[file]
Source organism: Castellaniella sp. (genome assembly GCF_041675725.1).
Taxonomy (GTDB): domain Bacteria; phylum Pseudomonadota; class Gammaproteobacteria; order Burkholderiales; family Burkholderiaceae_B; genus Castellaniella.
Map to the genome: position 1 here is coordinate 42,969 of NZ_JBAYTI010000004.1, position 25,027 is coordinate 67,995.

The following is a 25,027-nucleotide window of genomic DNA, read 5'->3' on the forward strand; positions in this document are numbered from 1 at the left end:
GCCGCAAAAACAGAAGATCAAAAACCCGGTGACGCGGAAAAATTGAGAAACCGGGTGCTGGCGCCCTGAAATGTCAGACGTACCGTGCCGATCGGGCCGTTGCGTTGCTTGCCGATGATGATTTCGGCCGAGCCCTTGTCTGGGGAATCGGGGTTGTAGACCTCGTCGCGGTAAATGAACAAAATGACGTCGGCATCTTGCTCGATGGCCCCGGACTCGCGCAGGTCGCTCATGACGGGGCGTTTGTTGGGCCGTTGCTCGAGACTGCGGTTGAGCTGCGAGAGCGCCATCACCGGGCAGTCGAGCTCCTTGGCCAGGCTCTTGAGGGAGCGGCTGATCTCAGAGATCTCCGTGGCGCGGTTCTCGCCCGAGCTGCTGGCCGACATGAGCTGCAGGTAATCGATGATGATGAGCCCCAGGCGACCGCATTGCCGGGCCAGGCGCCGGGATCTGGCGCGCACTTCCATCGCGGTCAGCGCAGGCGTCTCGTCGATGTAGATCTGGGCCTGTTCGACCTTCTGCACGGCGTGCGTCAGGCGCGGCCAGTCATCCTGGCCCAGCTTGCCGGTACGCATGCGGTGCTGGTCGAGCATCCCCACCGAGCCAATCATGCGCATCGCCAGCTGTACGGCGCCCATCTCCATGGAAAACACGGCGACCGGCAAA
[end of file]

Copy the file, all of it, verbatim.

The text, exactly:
Source organism: Castellaniella sp. (genome assembly GCF_041675725.1).
Taxonomy (GTDB): domain Bacteria; phylum Pseudomonadota; class Gammaproteobacteria; order Burkholderiales; family Burkholderiaceae_B; genus Castellaniella.
Map to the genome: position 1 here is coordinate 42,969 of NZ_JBAYTI010000004.1, position 25,027 is coordinate 67,995.

The following is a 25,027-nucleotide window of genomic DNA, read 5'->3' on the forward strand; positions in this document are numbered from 1 at the left end:
GCCGCAAAAACAGAAGATCAAAAACCCGGTGACGCGGAAAAATTGAGAAACCGGGTGCTGGCGCCCTGAAATGTCAGACGTACCGTGCCGATCGGGCCGTTGCGTTGCTTGCCGATGATGATTTCGGCCGAGCCCTTGTCTGGGGAATCGGGGTTGTAGACCTCGTCGCGGTAAATGAACAAAATGACGTCGGCATCTTGCTCGATGGCCCCGGACTCGCGCAGGTCGCTCATGACGGGGCGTTTGTTGGGCCGTTGCTCGAGACTGCGGTTGAGCTGCGAGAGCGCCATCACCGGGCAGTCGAGCTCCTTGGCCAGGCTCTTGAGGGAGCGGCTGATCTCAGAGATCTCCGTGGCGCGGTTCTCGCCCGAGCTGCTGGCCGACATGAGCTGCAGGTAATCGATGATGATGAGCCCCAGGCGACCGCATTGCCGGGCCAGGCGCCGGGATCTGGCGCGCACTTCCATCGCGGTCAGCGCAGGCGTCTCGTCGATGTAGATCTGGGCCTGTTCGACCTTCTGCACGGCGTGCGTCAGGCGCGGCCAGTCATCCTGGCCCAGCTTGCCGGTACGCATGCGGTGCTGGTCGAGCATCCCCACCGAGCCAATCATGCGCATCGCCAGCTGTACGGCGCCCATCTCCATGGAAAACACGGCGACCGGCAAA